Difference between revisions of "2020 AIME I Problems/Problem 14"
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− | Let the roots of <math>P(x)</math> be <math>m</math> and <math>n</math>, then we can write < | + | Let the roots of <math>P(x)</math> be <math>m</math> and <math>n</math>, then we can write <cmath>P(x)=x^2-(m+n)x+mn</cmath> The fact that <math>P(P(x))=0</math> has solutions <math>x=3,4,a,b</math> implies that some combination of <math>2</math> of these are the solution to <math>P(x)=m</math>, and the other <math>2</math> are the solution to <math>P(x)=n</math>. It's fairly easy to see there are only <math>2</math> possible such groupings: <math>P(3)=P(4)=m</math> and <math>P(a)=P(b)=n</math>, or <math>P(3)=P(a)=m</math> and <math>P(4)=P(b)=n</math> (Note that <math>a,b</math> are interchangeable, and so are <math>m</math> and <math>n</math>). We now casework: |
If <math>P(3)=P(4)=m</math>, then | If <math>P(3)=P(4)=m</math>, then | ||
<cmath>9-3(m+n)+mn=16-4(m+n)+mn=m \implies m+n=7</cmath> | <cmath>9-3(m+n)+mn=16-4(m+n)+mn=m \implies m+n=7</cmath> |
Revision as of 20:13, 31 August 2021
Contents
Problem
Let be a quadratic polynomial with complex coefficients whose coefficient is Suppose the equation has four distinct solutions, Find the sum of all possible values of
Solution 1
Either or not. We first see that if it's easy to obtain by Vieta's that . Now, take and WLOG . Now, consider the parabola formed by the graph of . It has vertex . Now, say that . We note . Now, we note by plugging in again. Now, it's easy to find that , yielding a value of . Finally, we add . ~awang11, charmander3333
Remark: We know that from .
Solution 2
Let the roots of be and , then we can write The fact that has solutions implies that some combination of of these are the solution to , and the other are the solution to . It's fairly easy to see there are only possible such groupings: and , or and (Note that are interchangeable, and so are and ). We now casework: If , then so this gives . Next, if , then Subtracting the first part of the first equation from the first part of the second equation gives Hence, , and so . Therefore, the solution is ~ktong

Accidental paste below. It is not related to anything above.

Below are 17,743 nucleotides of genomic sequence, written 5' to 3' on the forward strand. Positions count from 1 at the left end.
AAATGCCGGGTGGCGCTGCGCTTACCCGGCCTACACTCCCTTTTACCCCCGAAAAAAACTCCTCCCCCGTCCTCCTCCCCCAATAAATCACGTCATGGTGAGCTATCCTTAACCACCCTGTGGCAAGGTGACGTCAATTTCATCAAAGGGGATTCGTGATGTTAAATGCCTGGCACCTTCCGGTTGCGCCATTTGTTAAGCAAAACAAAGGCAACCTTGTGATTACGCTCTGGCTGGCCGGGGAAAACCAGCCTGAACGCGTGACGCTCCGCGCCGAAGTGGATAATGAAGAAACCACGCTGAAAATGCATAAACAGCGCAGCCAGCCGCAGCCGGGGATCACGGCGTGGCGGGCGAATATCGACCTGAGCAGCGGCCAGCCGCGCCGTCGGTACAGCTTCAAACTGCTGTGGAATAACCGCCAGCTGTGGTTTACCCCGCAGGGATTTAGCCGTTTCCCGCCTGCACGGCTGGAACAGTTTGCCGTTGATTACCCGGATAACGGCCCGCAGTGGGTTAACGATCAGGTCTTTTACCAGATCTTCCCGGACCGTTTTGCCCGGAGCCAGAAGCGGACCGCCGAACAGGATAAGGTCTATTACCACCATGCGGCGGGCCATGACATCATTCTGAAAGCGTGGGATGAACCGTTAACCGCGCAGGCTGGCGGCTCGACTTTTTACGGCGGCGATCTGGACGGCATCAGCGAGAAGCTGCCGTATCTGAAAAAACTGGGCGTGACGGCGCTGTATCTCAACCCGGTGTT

Solution 3
Write . Split the problem into two cases: and .
Case 1: We have . We must have Rearrange and divide through by to obtain Now, note that Now, rearrange to get and thus Substituting this into our equation for yields . Then, it is clear that does not have a double root at , so we must have and or vice versa. This gives and or vice versa, implying that and .
Case 2: We have . Then, we must have . It is clear that (we would otherwise get implying or vice versa), so and .
Thus, our final answer is . ~GeronimoStilton
Solution 4
Let . There are two cases: in the first case, equals (without loss of generality), and thus . By Vieta's formulas .
In the second case, say without loss of generality and . Subtracting gives , so . From this, we have .
Note , so by Vieta's, we have . In this case, .
The requested sum is .~TheUltimate123
Solution 5 (Official MAA)
Note that because , and are roots of . There are two cases. CASE 1: . Then is symmetric about ; that is to say, for all . Thus the remaining two roots must sum to . Indeed, the polynomials satisfy the conditions. CASE 2: . Then and are the two distinct roots of , sofor all . Note that any solution to must satisfy either or . Because is quadratic, the polynomials and each have the same sum of roots as the polynomial , which is . Thus the answer in this case is , and so it suffices to compute the value of .
Let and . Substituting and into the above quadratic polynomial yields the system of equations Subtracting the first equation from the second gives , yielding Substituting this value into the second equation givesyielding The sum of the two solutions is . In this case, .
The requested sum of squares is .
Solution 6
Let for some , .
Then, we can write . Setting the expression equal to and solving for gives:
Therefore, we have that takes on the four values , , , and . Two of these values are and , and the other two are and .
We can split these four values into two "groups" based on the radicand in the expression - for example, the first group consists of the first two values listed above, and the second group consists of the other two values.
: Both the 3 and 4 values are from the same group.
In this case, the and values are both from the other group. The sum of this is just because the radical cancels out. Because of this, we can see that is just the average of and , so we have , so .
: The 3 and 4 values come from different groups.
It is easy to see that all possibilities in this case are basically symmetric and yield the same value for . Without loss of generality, assume that and . Note that we can't switch the values of these two expressions since the first one is guaranteed to be larger.
We can write .
Moving most terms to the left side and simplifying gives .
We can square both sides and simplify:
Squaring both sides again gives the following:
Nearly all terms cancel out, yielding .
By substituting this back in, we obtain and .
The sum of and is equal to , so .
Adding up both values gives as our final answer.
See Also
2020 AIME I (Problems • Answer Key • Resources) | ||
Preceded by Problem 13 |
Followed by Problem 15 | |
1 • 2 • 3 • 4 • 5 • 6 • 7 • 8 • 9 • 10 • 11 • 12 • 13 • 14 • 15 | ||
All AIME Problems and Solutions |
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